In the 2006 film Idiocracy, the U.S. five centuries into the future is suffering crippling crop shortages due to a dust bowl that the main character (a survivor of suspended animation from the present of the film’s opening, around 2005), Private Joe Bauers, discovers is human-made since the nation of idiots has been irrigating those crops with a Gatorade-like sports drink.

This science fiction satire has experienced a resurgence due to many pundits associating the rise of Trump with the film’s extrapolation about humanity becoming more and more a nation of idiots, but for those of us in education, Idiocracy speaks to the most recent era of education reform driven by accountability, standards, and testing.

The human-made dust bowl is the result of an initial false analogy: If the sports drink, they reasoned, is a powerful fluid for human hydration, then it must be an ideal solution to struggling crops needing hydration.

If we unpack this idiotic logic a bit more, we must add that even the initial idea—sports drinks filled with sugar and salt as powerful hydration fluids—is mostly a false belief based on a great deal of clever marketing and gullibility in the consumers.

Before Bauer forces this future of idiots to reimagine their problem in order to rethink their solution, the status quo of hydrating crops with sports drink continues along with the puzzlement among the idiots about why nothing is improving.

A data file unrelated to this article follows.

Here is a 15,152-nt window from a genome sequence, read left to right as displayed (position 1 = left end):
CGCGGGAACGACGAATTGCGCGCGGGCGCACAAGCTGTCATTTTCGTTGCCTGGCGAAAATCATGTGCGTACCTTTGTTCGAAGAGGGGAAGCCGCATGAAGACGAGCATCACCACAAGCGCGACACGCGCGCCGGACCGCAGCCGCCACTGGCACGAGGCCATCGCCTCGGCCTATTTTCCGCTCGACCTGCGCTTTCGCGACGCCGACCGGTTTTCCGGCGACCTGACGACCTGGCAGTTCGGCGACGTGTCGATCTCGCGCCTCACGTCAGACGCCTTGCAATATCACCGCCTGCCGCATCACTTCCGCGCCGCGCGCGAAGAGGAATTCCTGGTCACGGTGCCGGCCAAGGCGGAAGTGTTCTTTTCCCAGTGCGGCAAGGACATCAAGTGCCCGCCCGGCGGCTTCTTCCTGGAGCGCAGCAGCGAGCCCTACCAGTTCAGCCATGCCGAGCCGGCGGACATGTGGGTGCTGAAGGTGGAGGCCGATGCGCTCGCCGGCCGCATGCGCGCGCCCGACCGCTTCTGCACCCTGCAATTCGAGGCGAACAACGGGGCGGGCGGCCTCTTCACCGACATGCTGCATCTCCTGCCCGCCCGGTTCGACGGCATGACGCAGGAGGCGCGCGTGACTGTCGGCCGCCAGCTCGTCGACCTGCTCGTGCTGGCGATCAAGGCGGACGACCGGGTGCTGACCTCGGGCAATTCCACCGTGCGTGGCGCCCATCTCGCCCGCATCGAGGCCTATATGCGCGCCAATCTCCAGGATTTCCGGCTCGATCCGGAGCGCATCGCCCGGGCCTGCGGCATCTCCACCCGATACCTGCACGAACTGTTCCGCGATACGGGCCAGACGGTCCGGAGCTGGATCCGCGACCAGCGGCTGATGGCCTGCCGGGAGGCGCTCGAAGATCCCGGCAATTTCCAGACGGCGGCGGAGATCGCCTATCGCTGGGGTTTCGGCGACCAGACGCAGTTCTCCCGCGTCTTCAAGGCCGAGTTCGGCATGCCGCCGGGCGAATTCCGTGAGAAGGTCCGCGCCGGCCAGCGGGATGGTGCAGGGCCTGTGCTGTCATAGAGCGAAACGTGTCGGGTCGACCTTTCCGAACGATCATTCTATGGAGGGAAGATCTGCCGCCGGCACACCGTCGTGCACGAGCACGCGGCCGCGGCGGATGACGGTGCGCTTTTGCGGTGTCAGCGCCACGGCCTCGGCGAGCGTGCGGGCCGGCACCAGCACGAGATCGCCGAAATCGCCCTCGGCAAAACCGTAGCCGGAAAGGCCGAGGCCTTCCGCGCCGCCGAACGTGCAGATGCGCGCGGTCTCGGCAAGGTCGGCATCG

So let’s do a little thought experiment with that film in mind.

First, consider this from Rebecca Smith:

In the late 1800s, the United States was feeling the impact of the industrial revolution. Influenced by Taylorism and the desire for scientific management, statistics and measurement were evolving as objective methods used to evaluate and systematically organize information. Education was swept up in the measurement and statistical movement. Thorndike (1918), relying on his psychological work, believed scientific measurement utilized in educational settings could create efficient systems where ‘knowledge is replacing opinion, and evidence is supplanting guess-work in education as in every other field of human activity’ (p. 15). To Thorndike, the measurement of educational products was the means by which education could become scientific through rigor, reliability, and precision….